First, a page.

- Ideal pump type for fountains or other accessories
- Pushes water rather than pulling it
- Not easily repaired
Tip: Some models seal the motor in an oil-filled shell with seals around the cord and impeller shaft. These are risky to use if you have a pond stocked with fish as there is an ever-present danger of water contamination if a leak occurs. Many newer pumps, however, feature alternative lubrication over oil that is safe for fish. Look for oil-free models if you house fish or other aquatic life in your water garden.
Calculating the size pump needed depends upon the size of your pond and also whether you are using the pump for filtration, water features or recirculation of water. The number of fish and plants your pond contains will also influence your decision, as larger fish populations have greater air requirements.
A good rule of thumb is that pumps should be able to pump out about half the pond volume every hour. So a pump that moves 500 gallons per hour would be appropriate for a 1,000 gallon pond.
To determine the size pump you'll need, make a few measurements and calculations.
Flow rate for filtration
- Filtration flow rate in gallons per hour (gph) = 0.5 x pond volume (gallons)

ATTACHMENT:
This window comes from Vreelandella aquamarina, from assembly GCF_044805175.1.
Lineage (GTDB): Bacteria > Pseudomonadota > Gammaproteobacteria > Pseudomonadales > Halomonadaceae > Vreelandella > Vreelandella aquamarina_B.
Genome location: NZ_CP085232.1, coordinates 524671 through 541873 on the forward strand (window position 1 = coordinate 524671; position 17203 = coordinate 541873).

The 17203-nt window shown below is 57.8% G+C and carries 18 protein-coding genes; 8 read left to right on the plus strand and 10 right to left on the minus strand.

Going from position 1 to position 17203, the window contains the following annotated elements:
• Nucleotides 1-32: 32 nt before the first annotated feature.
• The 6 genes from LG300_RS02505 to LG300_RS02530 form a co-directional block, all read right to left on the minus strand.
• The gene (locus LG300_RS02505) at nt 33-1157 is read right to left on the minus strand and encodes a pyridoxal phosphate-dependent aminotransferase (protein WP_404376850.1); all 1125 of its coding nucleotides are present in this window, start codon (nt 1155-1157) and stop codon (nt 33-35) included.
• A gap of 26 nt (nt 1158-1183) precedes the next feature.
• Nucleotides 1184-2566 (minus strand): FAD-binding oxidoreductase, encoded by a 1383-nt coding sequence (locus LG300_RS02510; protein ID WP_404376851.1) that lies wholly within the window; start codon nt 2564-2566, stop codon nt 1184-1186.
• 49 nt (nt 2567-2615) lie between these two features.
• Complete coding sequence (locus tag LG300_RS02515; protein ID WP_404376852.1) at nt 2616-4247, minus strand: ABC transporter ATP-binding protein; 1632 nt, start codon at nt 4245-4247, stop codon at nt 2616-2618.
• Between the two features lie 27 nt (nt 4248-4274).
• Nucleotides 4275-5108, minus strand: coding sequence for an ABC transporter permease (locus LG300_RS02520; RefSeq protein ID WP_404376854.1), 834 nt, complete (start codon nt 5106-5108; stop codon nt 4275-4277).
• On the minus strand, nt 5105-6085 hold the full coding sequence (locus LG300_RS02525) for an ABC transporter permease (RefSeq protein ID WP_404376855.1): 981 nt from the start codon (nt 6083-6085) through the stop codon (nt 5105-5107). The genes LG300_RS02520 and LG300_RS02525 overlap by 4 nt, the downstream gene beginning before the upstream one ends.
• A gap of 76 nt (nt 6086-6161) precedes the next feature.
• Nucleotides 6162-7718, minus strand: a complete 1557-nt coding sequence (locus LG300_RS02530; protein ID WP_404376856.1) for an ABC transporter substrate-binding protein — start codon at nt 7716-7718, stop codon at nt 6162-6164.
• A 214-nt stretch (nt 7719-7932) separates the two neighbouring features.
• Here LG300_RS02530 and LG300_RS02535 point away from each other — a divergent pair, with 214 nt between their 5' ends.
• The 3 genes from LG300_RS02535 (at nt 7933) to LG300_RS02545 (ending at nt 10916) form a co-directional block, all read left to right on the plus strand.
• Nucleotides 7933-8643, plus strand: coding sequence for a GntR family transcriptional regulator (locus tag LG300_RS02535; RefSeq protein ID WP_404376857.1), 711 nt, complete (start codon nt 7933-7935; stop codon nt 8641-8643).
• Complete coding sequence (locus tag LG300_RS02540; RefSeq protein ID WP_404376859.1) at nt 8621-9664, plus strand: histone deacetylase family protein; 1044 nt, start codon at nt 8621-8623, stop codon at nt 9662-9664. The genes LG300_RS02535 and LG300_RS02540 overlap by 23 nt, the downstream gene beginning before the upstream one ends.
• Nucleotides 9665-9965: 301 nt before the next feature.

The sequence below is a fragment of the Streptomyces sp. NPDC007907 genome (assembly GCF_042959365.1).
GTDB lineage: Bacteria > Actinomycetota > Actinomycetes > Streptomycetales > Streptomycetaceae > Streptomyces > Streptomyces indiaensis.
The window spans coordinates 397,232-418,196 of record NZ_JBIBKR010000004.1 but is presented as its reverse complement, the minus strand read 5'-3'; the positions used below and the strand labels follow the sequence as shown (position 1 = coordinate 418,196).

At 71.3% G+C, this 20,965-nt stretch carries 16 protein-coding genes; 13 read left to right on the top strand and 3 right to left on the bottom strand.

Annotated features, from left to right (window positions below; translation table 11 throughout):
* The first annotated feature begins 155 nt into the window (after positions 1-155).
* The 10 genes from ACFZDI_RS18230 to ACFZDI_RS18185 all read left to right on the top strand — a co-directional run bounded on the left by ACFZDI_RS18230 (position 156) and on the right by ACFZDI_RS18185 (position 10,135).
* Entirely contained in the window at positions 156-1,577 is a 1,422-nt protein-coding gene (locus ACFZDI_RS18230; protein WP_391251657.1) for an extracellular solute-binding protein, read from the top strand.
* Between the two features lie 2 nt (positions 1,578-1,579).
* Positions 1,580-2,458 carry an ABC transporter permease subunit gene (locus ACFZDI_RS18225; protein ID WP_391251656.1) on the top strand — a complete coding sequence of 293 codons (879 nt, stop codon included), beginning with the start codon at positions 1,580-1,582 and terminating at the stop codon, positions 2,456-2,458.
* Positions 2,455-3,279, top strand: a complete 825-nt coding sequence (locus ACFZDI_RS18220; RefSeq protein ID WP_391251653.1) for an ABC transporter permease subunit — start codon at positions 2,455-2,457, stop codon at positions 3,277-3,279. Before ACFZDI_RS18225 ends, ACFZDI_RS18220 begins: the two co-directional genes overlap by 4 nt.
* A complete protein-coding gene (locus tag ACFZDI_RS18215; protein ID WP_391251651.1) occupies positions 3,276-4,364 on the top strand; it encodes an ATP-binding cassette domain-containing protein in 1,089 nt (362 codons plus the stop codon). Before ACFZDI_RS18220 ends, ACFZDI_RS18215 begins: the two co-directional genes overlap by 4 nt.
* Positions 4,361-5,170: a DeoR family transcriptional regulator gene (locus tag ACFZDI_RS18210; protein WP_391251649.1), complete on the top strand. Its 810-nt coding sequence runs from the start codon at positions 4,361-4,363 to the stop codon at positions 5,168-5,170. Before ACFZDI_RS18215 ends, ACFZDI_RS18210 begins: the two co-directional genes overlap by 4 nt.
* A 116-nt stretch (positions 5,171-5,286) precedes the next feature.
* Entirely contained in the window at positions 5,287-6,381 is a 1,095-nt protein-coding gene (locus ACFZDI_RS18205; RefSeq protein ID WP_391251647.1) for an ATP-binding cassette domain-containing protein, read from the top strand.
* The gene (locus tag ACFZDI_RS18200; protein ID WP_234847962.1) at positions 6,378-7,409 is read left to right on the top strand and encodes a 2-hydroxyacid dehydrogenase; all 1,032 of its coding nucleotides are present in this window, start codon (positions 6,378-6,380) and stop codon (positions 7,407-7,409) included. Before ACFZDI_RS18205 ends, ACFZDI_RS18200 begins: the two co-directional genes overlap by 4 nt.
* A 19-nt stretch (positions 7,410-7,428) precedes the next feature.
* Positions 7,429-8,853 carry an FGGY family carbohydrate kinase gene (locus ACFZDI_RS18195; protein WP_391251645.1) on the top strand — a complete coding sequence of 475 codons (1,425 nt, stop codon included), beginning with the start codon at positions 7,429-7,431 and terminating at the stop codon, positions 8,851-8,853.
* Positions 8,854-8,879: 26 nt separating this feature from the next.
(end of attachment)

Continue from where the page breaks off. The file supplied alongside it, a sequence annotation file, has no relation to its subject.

Flow rate for fountains
- For every inch of stream width at the top of the fountain, you need 100 gph at the height you're pumping
Flow rate for waterfalls
- Light flow = 50 gph x waterfall width (in.)
- Average flow = 100 gph x waterfall width (in.)
- Strong flow = 200 gph x waterfalls width (in.)
- Horizontal distance / 10' + vertical height above water level = head height
- Pond volume (gallons) = 7.5 x average width (ft.) x average length (ft.) x average depth (ft.)
In-line, utility, solids and axial pumps are just a few of the many varieties of water garden pumps that can be used to meet your exact landscaping needs.
- In-line Pumps: These pumps draw water through an inlet that connects to a hose so you can pull water from a remote location. All external pumps are in-line pumps.
- Utility Pumps: Utility pumps draw water through openings that screen out debris. When placing one into a pond, use a pump sock or other enclosure to reduce the amount of cleaning needed. If you use a pump sock, be aware that sock-like screening can cause a dry pump situation.
- Solids Pumps: These pumps draw water through a large opening and pump small debris through without clogging. For this reason, they can be placed into a pond without prefilters. Note, however, that this type is not safe for ponds with fish, frogs or other aquatic animals.
- Axial Pumps: These special utility pumps are designed for high-flow, low-pressure pond environments. Because they are large, they require piping that is large in diameter.
- Solar Pumps: Solar-powered pumps perform well in climates with a great deal of sunshine and save money by not requiring an outdoor electrical outlet. Solar pumps also work well if your fountain is located a distance from the power supply. However, flow rate is minimal compared to typical voltage.
- Heavy-Duty Pumps: Heavy-duty pumps are typically made of stainless steel and are more expensive. However, they offer greater energy efficiency and last longer.